The minister acknowledged that the Attorney General couldn’t proceed without the P CoI report. Minister Weerasekera reiterated that once the President received the P CoI report, it would be sent to the Attorney General. The minister said that there were documents two to three feet high that needed scrutiny. The minister assured comprehensive investigation. The minister said that investigations pertaining to eight blasts had been completed and the reports handed over to the AG. However, the Attorney General had found shortcomings in those investigations.

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JVP picks holes in PCoI report



By Saman Indrajith

The Presidential Commission of Inquiry on the Easter Sunday bombings had failed to identify the mastermind of , the JVP said yesterday.

Addressing the media at the party headquarters in Pelawatte, JVP Propaganda Secretary MP Vijitha Herath said that the PCoI report had levelled accusations against former President Maithripala Sirisena, former IGP and head of intelligence for their dereliction of duty, shirking of responsibilities and not taking action to prevent the attacks and negligence. There were reference to the causes of the terror attacks and actions to be taken to avoid such attacks and the influence of extremist organisations. “However, there is no mention of the mastermind of the attacks, the handlers of the attackers and those whose interests the carnage served. It is also not mentioned whether there has been any foreign or local organisation behind those attacks. As per the PCoI report the attack took place as a result of culmination of extremism.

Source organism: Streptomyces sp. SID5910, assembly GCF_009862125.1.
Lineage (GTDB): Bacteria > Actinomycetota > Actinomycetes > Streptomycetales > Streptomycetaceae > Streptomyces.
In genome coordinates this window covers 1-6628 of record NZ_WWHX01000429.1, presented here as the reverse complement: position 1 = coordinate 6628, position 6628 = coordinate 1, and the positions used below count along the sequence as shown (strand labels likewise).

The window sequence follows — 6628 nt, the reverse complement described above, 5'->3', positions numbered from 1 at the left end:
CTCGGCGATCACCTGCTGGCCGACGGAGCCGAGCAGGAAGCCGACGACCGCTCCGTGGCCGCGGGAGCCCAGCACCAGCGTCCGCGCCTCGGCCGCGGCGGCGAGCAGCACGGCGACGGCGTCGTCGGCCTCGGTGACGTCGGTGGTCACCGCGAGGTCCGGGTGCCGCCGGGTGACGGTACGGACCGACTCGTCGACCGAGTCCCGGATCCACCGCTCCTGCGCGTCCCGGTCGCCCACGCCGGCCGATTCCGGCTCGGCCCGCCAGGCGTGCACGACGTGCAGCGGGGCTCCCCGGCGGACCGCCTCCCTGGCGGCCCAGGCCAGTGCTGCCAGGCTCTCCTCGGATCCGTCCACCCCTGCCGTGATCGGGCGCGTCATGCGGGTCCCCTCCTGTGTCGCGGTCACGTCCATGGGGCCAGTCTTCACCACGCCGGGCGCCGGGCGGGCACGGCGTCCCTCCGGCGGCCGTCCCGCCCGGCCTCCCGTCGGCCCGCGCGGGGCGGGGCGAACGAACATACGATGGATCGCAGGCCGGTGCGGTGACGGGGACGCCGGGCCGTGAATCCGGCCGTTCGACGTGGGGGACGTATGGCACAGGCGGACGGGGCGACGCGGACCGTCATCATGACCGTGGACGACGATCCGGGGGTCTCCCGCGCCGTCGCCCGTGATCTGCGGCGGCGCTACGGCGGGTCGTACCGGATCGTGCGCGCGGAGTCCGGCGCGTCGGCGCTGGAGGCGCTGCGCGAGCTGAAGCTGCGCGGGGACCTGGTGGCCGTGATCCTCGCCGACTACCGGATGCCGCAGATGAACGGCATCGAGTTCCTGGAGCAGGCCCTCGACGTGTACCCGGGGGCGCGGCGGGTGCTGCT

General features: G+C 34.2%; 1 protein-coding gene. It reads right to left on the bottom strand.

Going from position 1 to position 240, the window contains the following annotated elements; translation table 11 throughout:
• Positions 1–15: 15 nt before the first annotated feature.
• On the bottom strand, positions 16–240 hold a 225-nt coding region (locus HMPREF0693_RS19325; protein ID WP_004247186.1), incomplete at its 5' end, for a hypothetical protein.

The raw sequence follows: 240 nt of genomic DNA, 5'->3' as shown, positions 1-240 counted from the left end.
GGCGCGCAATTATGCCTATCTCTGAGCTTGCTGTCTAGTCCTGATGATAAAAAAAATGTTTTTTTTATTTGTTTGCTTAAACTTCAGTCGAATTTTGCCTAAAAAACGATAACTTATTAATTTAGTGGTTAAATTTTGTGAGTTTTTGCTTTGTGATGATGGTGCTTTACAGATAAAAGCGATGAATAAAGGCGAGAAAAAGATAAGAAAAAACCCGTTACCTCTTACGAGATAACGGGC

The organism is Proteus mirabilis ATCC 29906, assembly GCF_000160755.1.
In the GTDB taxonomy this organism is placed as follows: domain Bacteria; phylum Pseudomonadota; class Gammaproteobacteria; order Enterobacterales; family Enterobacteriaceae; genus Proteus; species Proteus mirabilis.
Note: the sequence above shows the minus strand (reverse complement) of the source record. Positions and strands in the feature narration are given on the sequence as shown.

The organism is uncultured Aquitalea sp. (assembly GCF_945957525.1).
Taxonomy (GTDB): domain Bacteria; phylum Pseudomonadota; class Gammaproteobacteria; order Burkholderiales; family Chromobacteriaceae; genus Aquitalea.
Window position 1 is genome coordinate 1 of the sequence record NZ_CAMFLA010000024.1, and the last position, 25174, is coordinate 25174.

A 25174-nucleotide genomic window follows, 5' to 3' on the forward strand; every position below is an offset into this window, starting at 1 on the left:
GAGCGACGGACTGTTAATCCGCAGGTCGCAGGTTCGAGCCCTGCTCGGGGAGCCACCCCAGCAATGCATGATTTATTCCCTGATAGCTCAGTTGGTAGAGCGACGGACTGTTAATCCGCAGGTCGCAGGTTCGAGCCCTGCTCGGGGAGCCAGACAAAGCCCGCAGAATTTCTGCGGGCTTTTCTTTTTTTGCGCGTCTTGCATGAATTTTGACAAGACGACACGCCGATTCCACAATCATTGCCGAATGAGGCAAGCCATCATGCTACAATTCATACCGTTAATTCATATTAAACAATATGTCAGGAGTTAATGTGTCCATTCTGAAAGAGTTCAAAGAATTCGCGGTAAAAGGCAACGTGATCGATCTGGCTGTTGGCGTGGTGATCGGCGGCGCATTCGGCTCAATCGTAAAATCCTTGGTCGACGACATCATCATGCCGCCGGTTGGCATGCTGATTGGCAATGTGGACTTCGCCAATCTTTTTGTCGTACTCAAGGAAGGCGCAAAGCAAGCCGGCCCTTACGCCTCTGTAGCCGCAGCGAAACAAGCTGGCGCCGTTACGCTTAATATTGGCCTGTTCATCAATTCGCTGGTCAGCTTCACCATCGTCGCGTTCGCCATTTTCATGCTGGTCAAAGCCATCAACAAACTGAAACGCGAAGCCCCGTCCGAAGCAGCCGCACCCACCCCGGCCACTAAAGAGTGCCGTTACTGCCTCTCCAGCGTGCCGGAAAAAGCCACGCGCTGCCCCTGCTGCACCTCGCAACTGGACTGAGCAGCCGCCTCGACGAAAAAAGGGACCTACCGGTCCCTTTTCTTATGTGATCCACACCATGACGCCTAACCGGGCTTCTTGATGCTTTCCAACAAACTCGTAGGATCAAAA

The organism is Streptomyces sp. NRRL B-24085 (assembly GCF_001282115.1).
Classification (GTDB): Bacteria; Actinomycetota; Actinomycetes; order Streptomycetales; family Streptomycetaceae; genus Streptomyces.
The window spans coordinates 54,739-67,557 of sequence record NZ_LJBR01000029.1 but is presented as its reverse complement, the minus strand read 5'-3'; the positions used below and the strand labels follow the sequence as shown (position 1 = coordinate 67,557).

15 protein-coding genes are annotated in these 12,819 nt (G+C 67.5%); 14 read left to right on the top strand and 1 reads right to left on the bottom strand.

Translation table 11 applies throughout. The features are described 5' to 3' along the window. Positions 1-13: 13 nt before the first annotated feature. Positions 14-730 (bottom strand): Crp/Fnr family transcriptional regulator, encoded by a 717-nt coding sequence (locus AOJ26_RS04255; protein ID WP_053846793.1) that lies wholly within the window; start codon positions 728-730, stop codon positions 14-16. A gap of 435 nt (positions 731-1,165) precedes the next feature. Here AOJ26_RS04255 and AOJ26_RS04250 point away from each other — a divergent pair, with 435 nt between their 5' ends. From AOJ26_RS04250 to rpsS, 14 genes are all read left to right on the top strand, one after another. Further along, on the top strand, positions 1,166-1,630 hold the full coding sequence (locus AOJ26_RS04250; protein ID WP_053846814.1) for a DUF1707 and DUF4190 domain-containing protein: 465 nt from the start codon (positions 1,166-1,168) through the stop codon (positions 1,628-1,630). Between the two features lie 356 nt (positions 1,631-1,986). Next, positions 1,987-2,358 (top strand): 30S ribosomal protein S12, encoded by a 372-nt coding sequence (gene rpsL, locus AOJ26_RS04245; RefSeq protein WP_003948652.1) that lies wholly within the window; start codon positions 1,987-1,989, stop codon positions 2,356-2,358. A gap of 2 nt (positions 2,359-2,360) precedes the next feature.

“According to the PCoI the extremist activities were a result of the prevailing political situation then. The entire nation was waiting to see who was responsible and who masterminded those attacks. The PCoI has failed to identify the true culprits responsible for the terror attacks. The report says that the leader of the suicide cadres killed himself in the attacks and it was a puzzle. That means those who are actually responsible for the attacks are still at large. The report does not provide exact details of the sources of the attacks. The PCoI had sittings for one year and five months. It summoned various persons and got their statements but it has failed to shed any light on the terror attacks. Everybody knows that the top leaders of the government and heads of security and intelligence establishments failed in their duties. Ranil Wickremesinghe was the second in command and he too is bound by the responsibility but the PCoI report fails to identify him as one of the persons against whom legal action should be instituted. The PCoI has treated Wickremesinghe and former President Maithripala Sirisena differently. We are not telling that this report is a total failure but we cannot accept this as a complete report. The PCoI handed over its report to the President on Feb 1. After 23 days it was sent to Parliament. Now, a copy of the report is there in the parliamentary library for the perusal of MPs.”